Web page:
Writing Chord Progressions – It's Supposed to be Simple

“If the chord that follows sounds like it came out of left-field, you’ve probably got a chord progression with a problem.”
Written by Gary Ewer, from “The Essential Secrets of Songwriting” website.
(Check out his songwriting and chord progression e-books.)

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chord3My motto for songwriters is: Songs need to grab attention; chord progressions need to work. If you’re spending your time trying to create a chord progression that’s going to knock the listener’s socks off, you are probably wasting valuable time, and here’s why.

Some of the best songs ever written were created using three or four chords. How can it be possible for a song with such a restricted harmonic treatment to rise to the top of the charts? “Hound Dog”, “Twist and Shout”, “Don’t be Cruel”, “La Bamba” – and the list goes on and on. How can these songs be so successful with such a boring set of I – IV – V chord changes?

A chord progression’s most important quality is that it is predictable. If the chord that follows sounds like it came out of left-field with no real ability to predict that it was going to happen, you’ve probably got a chord progression with a problem. Such progressions need to be treated carefully to keep them from sounding too weird. And songs with progressions that don’t make sense are songs that listeners shun.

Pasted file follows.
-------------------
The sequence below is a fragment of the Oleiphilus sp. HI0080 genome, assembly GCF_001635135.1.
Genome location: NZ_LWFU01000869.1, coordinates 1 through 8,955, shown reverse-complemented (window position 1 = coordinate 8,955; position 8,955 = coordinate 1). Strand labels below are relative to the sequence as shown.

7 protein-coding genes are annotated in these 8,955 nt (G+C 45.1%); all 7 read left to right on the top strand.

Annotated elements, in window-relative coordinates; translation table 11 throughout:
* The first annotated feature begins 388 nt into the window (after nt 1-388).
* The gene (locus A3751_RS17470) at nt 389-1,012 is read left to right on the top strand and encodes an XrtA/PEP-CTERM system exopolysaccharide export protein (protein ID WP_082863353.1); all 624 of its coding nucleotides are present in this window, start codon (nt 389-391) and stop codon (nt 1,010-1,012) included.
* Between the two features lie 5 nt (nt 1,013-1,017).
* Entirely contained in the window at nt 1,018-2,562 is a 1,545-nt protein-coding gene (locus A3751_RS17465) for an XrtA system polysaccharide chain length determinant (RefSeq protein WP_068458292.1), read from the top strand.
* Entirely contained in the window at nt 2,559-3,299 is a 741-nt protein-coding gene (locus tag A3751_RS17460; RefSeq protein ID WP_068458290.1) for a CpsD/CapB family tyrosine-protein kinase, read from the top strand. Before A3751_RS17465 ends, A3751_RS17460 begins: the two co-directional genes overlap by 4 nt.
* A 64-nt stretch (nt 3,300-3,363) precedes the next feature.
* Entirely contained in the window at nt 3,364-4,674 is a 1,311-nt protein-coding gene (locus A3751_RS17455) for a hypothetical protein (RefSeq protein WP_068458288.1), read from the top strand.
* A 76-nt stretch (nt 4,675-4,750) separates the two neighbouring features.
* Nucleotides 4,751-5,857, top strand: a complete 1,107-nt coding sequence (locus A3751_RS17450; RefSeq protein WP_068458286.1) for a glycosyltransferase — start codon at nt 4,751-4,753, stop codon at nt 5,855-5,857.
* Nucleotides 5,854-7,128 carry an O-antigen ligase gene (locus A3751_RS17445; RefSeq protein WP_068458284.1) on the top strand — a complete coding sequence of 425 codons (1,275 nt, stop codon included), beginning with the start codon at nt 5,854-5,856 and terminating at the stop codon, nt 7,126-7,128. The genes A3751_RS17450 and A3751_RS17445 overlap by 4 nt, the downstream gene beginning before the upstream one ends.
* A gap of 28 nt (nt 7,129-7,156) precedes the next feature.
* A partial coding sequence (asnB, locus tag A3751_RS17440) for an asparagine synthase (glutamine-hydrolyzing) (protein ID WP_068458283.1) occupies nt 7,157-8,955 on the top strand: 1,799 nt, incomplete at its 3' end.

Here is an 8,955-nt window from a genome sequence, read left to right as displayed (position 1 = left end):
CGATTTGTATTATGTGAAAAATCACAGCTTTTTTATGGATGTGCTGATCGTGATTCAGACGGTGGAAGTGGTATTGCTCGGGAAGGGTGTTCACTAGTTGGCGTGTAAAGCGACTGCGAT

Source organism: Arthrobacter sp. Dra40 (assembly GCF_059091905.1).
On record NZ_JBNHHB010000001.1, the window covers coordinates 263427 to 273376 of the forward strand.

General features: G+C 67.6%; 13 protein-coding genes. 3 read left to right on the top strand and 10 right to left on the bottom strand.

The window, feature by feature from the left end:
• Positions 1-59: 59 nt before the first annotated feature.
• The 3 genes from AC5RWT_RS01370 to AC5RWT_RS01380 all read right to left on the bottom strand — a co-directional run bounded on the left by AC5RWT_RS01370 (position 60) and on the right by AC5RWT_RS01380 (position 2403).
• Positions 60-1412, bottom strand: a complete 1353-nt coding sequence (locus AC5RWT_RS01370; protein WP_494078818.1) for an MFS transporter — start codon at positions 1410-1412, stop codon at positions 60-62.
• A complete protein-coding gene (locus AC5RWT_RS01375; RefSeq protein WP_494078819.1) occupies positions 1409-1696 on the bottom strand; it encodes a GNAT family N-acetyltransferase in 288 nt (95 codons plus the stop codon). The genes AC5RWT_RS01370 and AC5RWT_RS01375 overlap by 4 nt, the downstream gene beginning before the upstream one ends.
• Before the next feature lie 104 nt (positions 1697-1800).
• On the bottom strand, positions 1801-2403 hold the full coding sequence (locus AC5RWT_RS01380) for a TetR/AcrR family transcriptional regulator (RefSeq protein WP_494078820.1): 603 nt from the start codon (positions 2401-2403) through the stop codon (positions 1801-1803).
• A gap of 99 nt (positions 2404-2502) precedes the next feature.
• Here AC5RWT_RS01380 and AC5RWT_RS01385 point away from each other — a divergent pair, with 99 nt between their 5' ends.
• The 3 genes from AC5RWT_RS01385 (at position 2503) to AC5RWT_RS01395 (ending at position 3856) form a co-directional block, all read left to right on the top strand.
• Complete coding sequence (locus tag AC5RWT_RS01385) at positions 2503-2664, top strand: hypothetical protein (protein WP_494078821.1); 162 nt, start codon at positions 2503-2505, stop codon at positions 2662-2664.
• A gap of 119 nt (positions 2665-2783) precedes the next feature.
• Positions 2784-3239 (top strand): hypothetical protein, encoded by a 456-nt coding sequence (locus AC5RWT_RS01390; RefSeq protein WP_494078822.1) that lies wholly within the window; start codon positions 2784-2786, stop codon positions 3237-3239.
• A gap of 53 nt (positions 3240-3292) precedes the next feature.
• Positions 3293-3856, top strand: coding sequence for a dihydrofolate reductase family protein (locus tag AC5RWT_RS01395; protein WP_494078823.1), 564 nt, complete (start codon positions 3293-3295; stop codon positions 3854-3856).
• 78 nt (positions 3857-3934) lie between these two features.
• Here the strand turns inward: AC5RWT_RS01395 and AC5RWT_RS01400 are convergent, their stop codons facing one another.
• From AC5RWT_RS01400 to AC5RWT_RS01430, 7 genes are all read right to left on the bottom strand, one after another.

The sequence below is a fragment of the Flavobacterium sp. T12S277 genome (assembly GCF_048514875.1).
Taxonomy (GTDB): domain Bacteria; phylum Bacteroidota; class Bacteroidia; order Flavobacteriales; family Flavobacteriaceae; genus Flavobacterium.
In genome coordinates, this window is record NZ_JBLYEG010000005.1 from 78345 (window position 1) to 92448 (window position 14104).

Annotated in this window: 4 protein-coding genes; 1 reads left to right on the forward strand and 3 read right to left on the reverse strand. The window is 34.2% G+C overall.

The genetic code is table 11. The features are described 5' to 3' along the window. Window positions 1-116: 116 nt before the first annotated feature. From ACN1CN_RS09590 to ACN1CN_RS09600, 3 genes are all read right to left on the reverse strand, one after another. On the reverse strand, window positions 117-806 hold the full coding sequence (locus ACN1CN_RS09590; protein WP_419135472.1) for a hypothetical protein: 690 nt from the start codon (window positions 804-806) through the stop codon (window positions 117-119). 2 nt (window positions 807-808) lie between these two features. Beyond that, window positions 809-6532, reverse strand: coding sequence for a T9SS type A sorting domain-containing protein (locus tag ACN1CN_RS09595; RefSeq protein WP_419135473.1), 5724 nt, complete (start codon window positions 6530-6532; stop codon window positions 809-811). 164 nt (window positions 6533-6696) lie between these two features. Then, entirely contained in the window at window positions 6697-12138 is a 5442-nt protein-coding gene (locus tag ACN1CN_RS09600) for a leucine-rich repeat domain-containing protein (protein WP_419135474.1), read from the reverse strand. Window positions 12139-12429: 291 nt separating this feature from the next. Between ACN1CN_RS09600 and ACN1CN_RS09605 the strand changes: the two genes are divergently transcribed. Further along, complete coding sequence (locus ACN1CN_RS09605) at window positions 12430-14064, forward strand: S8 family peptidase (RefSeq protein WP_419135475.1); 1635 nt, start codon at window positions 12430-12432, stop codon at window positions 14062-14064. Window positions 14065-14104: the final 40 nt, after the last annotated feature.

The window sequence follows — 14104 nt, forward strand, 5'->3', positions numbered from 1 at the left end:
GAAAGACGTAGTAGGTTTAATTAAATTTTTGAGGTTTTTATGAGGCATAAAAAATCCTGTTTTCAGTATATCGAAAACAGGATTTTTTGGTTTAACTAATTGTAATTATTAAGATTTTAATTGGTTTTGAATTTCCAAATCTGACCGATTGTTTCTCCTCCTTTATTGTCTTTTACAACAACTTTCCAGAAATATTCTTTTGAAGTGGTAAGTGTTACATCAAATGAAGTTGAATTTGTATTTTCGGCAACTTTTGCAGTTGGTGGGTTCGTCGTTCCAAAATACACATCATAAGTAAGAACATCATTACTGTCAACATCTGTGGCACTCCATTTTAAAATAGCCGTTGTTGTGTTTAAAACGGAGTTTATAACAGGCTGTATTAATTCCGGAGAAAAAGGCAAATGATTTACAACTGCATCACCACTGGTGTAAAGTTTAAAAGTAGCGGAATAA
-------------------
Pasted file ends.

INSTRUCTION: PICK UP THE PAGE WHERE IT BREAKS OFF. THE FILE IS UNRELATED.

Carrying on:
If you find the basic three-chord song to be too limiting, your best bet is to consider adding to the list of chords you use; in other words, you should choose to make a boring progression longer before you choose to make it weird.

Adding a “strange” chord to your progression weakens it, but that’s not the real problem. Some chord progressions work well when you throw in an unexpected chord. But once you’ve done that, you need to do something to “normalize the progression.” Normalizing a progression means that you need to strengthen it, and one of the best ways to do that is through the circle of fifths.

The circle of fifths is a great progression to use as a standard progression for most popular music styles. Start on the I-chord of your chosen key (C in C major, for example.) Jump to any other chord that occurs naturally in C major (Dm, Em, F, G, Am or Bdim). From that chord, move downward by 5 notes to get the next chord. It always makes a progression that works. Here are some samples:

C Dm G C
C Am Dm G C
C Em Am Dm G C

You may think of that kind of chord predictability to be boring, but it is not. Predictability is a crucial part of progressions that work. Throwing in unpredictable chords can add charm to your music, but only if they are followed by something more predictable. Following unpredictable chords with more of the same, and the charm turns to confusion.

If you want to see more more chord progressions that work, progressions that songwriters need, along with valuable chord progression formulas, you need to take a look at these important songwriting and chord progression e-books.

6 Songwriting E-booksGary Ewer has written a set of songwriting e-books that will show you how to write great songs. (Hisnewest e-book, “The Essential Secrets of Songwriting- Chord Progression Formulas” is being offered for free when you purchase any other of his songwriting e-books.) Let these six e-books show you every aspect of how to write great songs! Read more..

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